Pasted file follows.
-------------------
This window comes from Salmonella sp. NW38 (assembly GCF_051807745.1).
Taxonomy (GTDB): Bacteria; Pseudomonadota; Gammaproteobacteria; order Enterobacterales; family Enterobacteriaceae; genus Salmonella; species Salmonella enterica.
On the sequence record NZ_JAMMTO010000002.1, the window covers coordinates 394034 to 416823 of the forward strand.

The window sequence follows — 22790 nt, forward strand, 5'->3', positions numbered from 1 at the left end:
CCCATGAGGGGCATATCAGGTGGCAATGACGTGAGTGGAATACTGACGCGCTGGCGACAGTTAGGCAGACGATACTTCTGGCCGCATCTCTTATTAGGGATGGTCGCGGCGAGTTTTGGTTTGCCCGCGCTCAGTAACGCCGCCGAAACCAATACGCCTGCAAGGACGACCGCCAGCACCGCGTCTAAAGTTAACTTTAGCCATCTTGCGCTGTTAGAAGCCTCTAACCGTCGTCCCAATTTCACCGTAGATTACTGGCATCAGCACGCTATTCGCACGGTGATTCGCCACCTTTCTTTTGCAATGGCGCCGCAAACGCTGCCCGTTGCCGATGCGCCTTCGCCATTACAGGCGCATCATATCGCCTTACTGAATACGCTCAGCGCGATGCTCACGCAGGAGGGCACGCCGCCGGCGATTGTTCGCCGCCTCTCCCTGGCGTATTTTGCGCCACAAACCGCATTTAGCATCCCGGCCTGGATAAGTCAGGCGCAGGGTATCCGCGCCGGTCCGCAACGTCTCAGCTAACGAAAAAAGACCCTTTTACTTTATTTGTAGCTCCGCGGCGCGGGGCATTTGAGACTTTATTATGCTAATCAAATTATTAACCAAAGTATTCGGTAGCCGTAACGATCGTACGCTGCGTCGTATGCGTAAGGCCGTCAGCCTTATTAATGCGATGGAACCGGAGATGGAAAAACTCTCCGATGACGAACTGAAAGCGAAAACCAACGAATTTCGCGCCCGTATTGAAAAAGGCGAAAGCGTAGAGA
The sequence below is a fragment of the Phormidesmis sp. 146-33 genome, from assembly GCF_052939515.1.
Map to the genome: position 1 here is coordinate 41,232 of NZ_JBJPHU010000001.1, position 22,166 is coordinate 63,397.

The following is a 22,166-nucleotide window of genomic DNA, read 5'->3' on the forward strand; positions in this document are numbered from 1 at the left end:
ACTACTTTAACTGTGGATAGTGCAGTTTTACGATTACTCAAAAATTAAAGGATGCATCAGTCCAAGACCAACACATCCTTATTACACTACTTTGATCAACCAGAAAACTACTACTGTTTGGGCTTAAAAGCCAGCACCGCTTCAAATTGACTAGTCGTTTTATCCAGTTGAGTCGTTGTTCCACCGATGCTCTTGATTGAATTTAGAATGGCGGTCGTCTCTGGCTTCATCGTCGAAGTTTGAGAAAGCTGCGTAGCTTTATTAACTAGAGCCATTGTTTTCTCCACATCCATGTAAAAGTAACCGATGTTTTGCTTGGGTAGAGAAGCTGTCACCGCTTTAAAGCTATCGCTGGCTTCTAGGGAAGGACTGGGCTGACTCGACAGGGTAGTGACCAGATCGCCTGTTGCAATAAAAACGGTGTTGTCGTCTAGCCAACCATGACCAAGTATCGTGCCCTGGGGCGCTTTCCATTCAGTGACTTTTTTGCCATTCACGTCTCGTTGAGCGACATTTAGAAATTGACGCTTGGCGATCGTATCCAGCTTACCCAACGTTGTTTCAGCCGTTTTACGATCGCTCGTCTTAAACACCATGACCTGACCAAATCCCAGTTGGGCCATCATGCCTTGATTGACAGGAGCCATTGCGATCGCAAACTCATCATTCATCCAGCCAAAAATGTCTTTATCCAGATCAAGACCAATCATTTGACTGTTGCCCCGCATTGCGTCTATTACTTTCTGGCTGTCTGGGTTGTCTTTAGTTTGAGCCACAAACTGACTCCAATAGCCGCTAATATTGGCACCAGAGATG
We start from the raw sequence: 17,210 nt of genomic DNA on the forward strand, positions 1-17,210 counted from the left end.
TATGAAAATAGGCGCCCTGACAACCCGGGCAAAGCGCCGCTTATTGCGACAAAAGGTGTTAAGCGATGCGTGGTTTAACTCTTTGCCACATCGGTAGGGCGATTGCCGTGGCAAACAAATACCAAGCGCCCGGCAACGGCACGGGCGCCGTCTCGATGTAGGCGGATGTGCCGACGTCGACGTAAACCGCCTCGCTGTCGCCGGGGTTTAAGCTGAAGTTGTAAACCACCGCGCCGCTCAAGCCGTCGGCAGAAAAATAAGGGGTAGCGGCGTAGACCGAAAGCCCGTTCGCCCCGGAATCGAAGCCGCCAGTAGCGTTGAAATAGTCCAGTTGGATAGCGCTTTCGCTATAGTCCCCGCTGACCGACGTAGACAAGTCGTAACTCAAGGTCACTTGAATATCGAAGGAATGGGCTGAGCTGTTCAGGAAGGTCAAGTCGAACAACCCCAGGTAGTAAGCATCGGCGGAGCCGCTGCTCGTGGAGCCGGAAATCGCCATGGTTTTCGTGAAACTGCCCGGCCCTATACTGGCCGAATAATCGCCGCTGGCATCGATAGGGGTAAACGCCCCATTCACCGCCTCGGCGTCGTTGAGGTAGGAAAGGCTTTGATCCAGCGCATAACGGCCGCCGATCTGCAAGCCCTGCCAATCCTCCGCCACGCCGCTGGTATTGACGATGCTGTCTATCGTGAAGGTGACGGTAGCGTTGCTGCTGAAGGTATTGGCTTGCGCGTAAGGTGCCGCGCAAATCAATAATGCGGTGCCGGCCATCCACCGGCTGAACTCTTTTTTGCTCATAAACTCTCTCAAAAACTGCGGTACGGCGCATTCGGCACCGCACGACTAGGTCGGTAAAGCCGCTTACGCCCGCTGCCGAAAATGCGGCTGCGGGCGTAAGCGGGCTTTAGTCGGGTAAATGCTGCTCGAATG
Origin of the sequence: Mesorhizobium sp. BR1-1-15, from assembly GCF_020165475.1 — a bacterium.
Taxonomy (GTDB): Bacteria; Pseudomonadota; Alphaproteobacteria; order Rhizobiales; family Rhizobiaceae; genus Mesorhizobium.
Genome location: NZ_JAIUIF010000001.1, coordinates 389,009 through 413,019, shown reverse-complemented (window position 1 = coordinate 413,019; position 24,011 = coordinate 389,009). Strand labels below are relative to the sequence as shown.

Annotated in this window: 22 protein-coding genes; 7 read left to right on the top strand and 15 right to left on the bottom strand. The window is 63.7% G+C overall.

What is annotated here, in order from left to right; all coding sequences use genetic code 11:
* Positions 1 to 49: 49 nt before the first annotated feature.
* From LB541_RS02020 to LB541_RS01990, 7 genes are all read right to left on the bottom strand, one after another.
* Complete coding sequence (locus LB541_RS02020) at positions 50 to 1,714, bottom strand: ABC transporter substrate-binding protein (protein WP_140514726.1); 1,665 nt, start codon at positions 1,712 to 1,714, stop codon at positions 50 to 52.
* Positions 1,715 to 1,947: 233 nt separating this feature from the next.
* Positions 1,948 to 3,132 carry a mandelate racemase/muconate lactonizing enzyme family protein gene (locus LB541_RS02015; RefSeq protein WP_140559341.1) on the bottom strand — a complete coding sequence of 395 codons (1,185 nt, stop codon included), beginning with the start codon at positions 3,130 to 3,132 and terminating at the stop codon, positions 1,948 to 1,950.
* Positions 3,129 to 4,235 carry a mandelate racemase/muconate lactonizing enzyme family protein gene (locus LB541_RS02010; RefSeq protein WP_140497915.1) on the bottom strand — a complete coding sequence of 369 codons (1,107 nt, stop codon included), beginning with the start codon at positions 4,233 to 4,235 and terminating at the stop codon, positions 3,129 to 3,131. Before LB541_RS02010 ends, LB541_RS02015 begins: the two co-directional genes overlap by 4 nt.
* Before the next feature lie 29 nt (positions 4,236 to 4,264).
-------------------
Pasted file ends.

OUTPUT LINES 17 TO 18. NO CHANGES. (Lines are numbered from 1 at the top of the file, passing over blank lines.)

* Positions 1 to 49: 49 nt before the first annotated feature.
* From LB541_RS02020 to LB541_RS01990, 7 genes are all read right to left on the bottom strand, one after another.